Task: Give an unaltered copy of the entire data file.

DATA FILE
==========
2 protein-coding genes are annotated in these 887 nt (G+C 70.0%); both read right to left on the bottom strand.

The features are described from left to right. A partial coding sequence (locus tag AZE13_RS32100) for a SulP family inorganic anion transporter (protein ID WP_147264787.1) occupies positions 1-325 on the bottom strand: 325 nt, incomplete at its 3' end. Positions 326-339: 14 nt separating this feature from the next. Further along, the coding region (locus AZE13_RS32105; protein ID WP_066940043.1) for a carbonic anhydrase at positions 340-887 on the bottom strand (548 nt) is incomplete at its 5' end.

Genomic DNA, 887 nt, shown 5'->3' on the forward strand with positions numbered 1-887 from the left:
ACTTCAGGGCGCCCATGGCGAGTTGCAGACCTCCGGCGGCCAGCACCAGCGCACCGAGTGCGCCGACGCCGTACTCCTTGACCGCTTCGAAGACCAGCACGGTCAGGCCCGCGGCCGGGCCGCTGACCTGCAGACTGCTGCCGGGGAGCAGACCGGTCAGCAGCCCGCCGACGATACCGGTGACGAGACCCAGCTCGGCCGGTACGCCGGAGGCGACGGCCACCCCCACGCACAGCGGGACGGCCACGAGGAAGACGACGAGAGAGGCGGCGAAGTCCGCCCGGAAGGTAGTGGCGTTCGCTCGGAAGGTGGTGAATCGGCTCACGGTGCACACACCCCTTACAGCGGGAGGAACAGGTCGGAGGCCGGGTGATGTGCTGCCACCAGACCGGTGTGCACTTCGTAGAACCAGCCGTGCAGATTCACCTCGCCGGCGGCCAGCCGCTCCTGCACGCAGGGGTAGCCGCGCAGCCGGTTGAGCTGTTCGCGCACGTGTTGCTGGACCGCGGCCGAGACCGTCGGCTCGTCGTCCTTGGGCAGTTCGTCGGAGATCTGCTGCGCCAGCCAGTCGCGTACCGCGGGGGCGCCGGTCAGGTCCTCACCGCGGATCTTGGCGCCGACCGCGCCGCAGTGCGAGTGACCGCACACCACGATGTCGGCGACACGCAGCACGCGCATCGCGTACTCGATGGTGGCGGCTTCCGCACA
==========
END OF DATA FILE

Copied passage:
2 protein-coding genes are annotated in these 887 nt (G+C 70.0%); both read right to left on the bottom strand.

The features are described from left to right. A partial coding sequence (locus tag AZE13_RS32100) for a SulP family inorganic anion transporter (protein ID WP_147264787.1) occupies positions 1-325 on the bottom strand: 325 nt, incomplete at its 3' end. Positions 326-339: 14 nt separating this feature from the next. Further along, the coding region (locus AZE13_RS32105; protein ID WP_066940043.1) for a carbonic anhydrase at positions 340-887 on the bottom strand (548 nt) is incomplete at its 5' end.

Genomic DNA, 887 nt, shown 5'->3' on the forward strand with positions numbered 1-887 from the left:
ACTTCAGGGCGCCCATGGCGAGTTGCAGACCTCCGGCGGCCAGCACCAGCGCACCGAGTGCGCCGACGCCGTACTCCTTGACCGCTTCGAAGACCAGCACGGTCAGGCCCGCGGCCGGGCCGCTGACCTGCAGACTGCTGCCGGGGAGCAGACCGGTCAGCAGCCCGCCGACGATACCGGTGACGAGACCCAGCTCGGCCGGTACGCCGGAGGCGACGGCCACCCCCACGCACAGCGGGACGGCCACGAGGAAGACGACGAGAGAGGCGGCGAAGTCCGCCCGGAAGGTAGTGGCGTTCGCTCGGAAGGTGGTGAATCGGCTCACGGTGCACACACCCCTTACAGCGGGAGGAACAGGTCGGAGGCCGGGTGATGTGCTGCCACCAGACCGGTGTGCACTTCGTAGAACCAGCCGTGCAGATTCACCTCGCCGGCGGCCAGCCGCTCCTGCACGCAGGGGTAGCCGCGCAGCCGGTTGAGCTGTTCGCGCACGTGTTGCTGGACCGCGGCCGAGACCGTCGGCTCGTCGTCCTTGGGCAGTTCGTCGGAGATCTGCTGCGCCAGCCAGTCGCGTACCGCGGGGGCGCCGGTCAGGTCCTCACCGCGGATCTTGGCGCCGACCGCGCCGCAGTGCGAGTGACCGCACACCACGATGTCGGCGACACGCAGCACGCGCATCGCGTACTCGATGGTGGCGGCTTCCGCACA